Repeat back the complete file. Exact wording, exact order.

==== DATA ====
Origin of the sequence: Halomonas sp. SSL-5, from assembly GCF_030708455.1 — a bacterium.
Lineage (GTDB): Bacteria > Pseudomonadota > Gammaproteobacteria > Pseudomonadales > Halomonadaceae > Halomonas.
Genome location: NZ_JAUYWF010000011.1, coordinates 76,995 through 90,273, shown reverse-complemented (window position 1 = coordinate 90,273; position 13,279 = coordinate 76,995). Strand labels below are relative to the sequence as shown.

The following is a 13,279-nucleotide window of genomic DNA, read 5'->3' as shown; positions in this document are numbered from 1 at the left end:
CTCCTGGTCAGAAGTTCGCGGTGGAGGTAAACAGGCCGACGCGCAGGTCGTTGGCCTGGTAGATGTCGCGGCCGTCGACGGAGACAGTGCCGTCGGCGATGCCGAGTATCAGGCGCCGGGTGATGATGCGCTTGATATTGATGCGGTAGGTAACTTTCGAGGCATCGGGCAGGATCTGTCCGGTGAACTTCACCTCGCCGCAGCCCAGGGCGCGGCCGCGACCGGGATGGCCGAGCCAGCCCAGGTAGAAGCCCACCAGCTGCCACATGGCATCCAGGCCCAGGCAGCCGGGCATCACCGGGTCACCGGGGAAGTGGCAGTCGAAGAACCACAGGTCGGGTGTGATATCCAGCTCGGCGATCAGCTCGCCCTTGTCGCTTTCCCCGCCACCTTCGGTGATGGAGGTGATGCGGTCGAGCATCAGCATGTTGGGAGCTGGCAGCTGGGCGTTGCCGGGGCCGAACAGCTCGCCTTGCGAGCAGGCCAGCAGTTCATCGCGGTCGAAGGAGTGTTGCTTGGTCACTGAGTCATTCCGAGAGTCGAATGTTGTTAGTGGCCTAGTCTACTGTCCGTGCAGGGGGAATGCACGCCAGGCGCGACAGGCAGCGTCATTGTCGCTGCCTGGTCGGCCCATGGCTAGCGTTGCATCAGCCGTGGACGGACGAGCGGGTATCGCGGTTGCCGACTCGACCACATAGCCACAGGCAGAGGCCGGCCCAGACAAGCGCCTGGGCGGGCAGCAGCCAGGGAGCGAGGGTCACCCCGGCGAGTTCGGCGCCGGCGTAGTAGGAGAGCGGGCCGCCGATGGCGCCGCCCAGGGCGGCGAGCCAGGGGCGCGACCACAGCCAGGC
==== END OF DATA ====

Origin of the sequence: Halomonas sp. SSL-5, from assembly GCF_030708455.1 — a bacterium.
Lineage (GTDB): Bacteria > Pseudomonadota > Gammaproteobacteria > Pseudomonadales > Halomonadaceae > Halomonas.
Genome location: NZ_JAUYWF010000011.1, coordinates 76,995 through 90,273, shown reverse-complemented (window position 1 = coordinate 90,273; position 13,279 = coordinate 76,995). Strand labels below are relative to the sequence as shown.

The following is a 13,279-nucleotide window of genomic DNA, read 5'->3' as shown; positions in this document are numbered from 1 at the left end:
CTCCTGGTCAGAAGTTCGCGGTGGAGGTAAACAGGCCGACGCGCAGGTCGTTGGCCTGGTAGATGTCGCGGCCGTCGACGGAGACAGTGCCGTCGGCGATGCCGAGTATCAGGCGCCGGGTGATGATGCGCTTGATATTGATGCGGTAGGTAACTTTCGAGGCATCGGGCAGGATCTGTCCGGTGAACTTCACCTCGCCGCAGCCCAGGGCGCGGCCGCGACCGGGATGGCCGAGCCAGCCCAGGTAGAAGCCCACCAGCTGCCACATGGCATCCAGGCCCAGGCAGCCGGGCATCACCGGGTCACCGGGGAAGTGGCAGTCGAAGAACCACAGGTCGGGTGTGATATCCAGCTCGGCGATCAGCTCGCCCTTGTCGCTTTCCCCGCCACCTTCGGTGATGGAGGTGATGCGGTCGAGCATCAGCATGTTGGGAGCTGGCAGCTGGGCGTTGCCGGGGCCGAACAGCTCGCCTTGCGAGCAGGCCAGCAGTTCATCGCGGTCGAAGGAGTGTTGCTTGGTCACTGAGTCATTCCGAGAGTCGAATGTTGTTAGTGGCCTAGTCTACTGTCCGTGCAGGGGGAATGCACGCCAGGCGCGACAGGCAGCGTCATTGTCGCTGCCTGGTCGGCCCATGGCTAGCGTTGCATCAGCCGTGGACGGACGAGCGGGTATCGCGGTTGCCGACTCGACCACATAGCCACAGGCAGAGGCCGGCCCAGACAAGCGCCTGGGCGGGCAGCAGCCAGGGAGCGAGGGTCACCCCGGCGAGTTCGGCGCCGGCGTAGTAGGAGAGCGGGCCGCCGATGGCGCCGCCCAGGGCGGCGAGCCAGGGGCGCGACCACAGCCAGGC